Sometimes that authority is ourselves.    Having failed so often, relapsed once more, hurt someone we love again, or any number of ways we addicts can be ruled by insanity and unmanageably, the voice in our own head is the one that carries the most authority and it’s message damns us again and again.

About 2 years ago my girlfriend was driving me around from car dealer to car dealer trying to help me buy a car.   I needed a new car because after my divorce and losing my job and then being evicted from my apartment and having my car repossessed I was in need of some transportation in order to get to my new job at Amazon.

The problem was I had little money and less credit and even less prospects and after the fifth or sixth, “I’m sorry, we can’t finance you,” I was done.  My girlfriend, not ready to give up, saw another car we should look at, one that I thought looked well beyond my meager means.  I told her to stop, looked her in the eyes and said with utter sincerity,

Look, none of this is going to work because I deserve a piece of shit car.

The authority running my life at that time (me), could only see the wreckage of my past, the long list of mistakes and misfires, the broken promises and shattered dreams, the lost relationships and trust and conclude that nothing good could or should come my way.  I deserved a piece of shit car.

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I wonder if you have ever felt like you don’t deserve anything good because of the mistakes you have made or because of some authority in your life – yourself or someone else – telling you that.    Let me tell you what the preacher said tonight about Jesus…

After Jesus’ inaugural sermon on the mount (Matt 5-7), announcing the reign of God and the shape and vision of this kingdom he was instituting, we are told that all were astonished at his teaching because he had authority unlike any other of his day.   This was not just some prophet or teacher of the law.  This was God in flesh and he had a word for his creation.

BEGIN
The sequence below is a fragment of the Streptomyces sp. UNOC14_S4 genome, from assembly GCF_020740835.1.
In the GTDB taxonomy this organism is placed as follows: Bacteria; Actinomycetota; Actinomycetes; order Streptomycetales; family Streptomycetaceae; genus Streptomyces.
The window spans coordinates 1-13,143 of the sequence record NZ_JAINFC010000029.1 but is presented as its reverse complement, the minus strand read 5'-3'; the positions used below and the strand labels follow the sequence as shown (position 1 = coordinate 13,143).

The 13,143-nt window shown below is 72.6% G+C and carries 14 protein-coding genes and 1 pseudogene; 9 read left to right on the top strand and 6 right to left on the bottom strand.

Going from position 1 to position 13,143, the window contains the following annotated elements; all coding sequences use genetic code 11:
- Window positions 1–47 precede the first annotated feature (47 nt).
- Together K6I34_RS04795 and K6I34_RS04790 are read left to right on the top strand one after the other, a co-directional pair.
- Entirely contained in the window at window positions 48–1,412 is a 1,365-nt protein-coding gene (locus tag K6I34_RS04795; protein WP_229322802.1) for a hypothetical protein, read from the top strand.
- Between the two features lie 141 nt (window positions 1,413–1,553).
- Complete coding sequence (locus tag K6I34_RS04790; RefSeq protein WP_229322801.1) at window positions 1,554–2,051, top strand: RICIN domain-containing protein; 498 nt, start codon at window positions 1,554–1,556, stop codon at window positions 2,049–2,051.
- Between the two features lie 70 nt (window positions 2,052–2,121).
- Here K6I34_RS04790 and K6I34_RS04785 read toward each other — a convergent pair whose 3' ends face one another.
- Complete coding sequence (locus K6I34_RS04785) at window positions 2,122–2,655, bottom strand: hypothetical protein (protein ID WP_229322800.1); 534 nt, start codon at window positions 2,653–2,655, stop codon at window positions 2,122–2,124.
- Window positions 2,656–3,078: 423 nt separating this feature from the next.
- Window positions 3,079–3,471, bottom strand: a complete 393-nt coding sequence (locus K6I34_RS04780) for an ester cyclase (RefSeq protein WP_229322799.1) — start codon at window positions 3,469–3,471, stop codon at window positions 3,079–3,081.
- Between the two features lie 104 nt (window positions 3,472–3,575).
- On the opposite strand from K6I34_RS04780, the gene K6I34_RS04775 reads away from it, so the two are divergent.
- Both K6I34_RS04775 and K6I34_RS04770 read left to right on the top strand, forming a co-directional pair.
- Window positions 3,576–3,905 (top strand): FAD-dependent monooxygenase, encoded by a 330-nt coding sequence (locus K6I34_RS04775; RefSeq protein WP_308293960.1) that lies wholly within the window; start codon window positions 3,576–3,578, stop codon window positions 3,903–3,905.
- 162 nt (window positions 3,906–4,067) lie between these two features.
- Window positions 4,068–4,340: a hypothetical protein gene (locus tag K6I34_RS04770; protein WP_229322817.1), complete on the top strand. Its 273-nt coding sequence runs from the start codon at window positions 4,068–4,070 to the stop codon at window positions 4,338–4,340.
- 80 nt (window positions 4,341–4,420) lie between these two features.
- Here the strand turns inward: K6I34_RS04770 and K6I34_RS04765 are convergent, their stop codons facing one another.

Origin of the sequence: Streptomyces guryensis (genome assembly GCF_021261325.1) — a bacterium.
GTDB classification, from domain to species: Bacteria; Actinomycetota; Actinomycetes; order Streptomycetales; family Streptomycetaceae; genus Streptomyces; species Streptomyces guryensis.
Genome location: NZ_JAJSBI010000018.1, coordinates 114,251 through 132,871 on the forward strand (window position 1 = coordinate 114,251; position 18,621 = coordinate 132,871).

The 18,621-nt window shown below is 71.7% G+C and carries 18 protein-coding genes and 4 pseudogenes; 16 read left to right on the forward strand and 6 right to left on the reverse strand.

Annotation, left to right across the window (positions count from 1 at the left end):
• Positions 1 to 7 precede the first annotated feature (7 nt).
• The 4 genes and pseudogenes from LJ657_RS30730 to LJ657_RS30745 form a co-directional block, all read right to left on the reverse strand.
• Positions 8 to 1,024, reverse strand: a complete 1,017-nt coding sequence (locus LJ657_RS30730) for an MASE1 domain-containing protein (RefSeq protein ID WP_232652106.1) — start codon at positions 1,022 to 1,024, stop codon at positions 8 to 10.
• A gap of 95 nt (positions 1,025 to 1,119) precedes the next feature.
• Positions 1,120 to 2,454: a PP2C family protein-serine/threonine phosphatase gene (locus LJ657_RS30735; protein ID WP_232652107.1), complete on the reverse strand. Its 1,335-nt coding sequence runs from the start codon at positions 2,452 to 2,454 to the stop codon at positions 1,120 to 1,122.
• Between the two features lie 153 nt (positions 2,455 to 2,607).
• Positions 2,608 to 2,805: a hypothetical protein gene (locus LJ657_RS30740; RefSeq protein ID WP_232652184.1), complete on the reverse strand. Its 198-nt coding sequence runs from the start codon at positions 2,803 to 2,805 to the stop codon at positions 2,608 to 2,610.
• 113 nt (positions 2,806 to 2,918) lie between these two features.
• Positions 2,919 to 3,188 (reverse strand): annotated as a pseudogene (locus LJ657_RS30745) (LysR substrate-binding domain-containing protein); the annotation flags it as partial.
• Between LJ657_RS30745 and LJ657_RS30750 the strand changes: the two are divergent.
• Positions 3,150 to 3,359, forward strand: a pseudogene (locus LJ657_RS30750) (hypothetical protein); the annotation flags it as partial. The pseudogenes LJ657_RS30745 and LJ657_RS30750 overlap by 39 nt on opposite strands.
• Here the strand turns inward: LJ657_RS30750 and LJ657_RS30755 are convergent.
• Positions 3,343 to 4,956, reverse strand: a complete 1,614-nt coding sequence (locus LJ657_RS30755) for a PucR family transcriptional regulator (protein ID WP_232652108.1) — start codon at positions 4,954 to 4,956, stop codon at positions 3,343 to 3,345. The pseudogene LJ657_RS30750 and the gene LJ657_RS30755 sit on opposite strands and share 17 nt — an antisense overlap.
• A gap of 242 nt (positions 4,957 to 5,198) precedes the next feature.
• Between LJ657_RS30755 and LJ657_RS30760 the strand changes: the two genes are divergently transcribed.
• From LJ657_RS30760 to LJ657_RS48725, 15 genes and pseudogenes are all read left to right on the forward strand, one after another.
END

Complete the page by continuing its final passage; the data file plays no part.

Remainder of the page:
What does God in flesh do with his authority after preaching the most famous sermon in history and having a following which would have easily crowned him as king?   He does the unthinkable.   He comes down from the mountain and does the following four unthinkable things:

  • Heals a leper, an outcast of outcasts.   A leper was viewed as a person cursed by God and forever untouchable.   He not only heals him but in a touching moment of empathy he directs him to make himself known to the priest so that he can be fully restored to his community.
  • Heals the servant of a centurion, one of the Roman lords whom the Jews, the very people following Jesus down the mountain, hated most.
  • Heals a widow, another outcast in a society in which those in authority would say a widow is such because they have lost God’s favor.
  •  Heals the demon possessed, yet another class of people who were outcasts and screw ups.

Jesus comes down from a mountain and rather than wield his authority in a way that serves himself and sets him apart from others he goes on a whirlwind tour of serving the most down-trodden of society and setting them on pedestals at the risk of his own reputation.

Jesus seeks and finds every person who thought they deserved a piece of shit car and hands them the keys to a Porsche.

The preacher’s words tonight reminded me of that day at the car dealer with my girlfriend 2 years ago and the ways Jesus has been showing up to touch my leper-like life in countless ways if for no other reason than to remind me that I am his son and he loves me with a furious, unconditional love.

My desire to avoid prideful gain prevents me today from thinking too much about what I deserve, but I am grateful today that I no longer believe I deserve the worst life has to offer because of my past mistakes.    My past is past.   Yes, I have much yet to amend, but I do that best when I turn my will and my life over to the only Authority that matters and rest in his unfailing love.

If you are struggling today and hearing that voice from within or without that says you are not good enough and deserve the pit you now find yourself in, my prayer for you is that you’ll see Jesus coming down the mountain with one purpose in mind:  To find you, to touch you, to commune with you, to announce that he loves you, and to tell you that today is a new day and you deserve good things.

His pleasure is not in the strength of the horse,
    nor his delight in the legs of the warrior;
11 the Lord delights in those who fear him,
    who put their hope in his unfailing love (Psalm 147)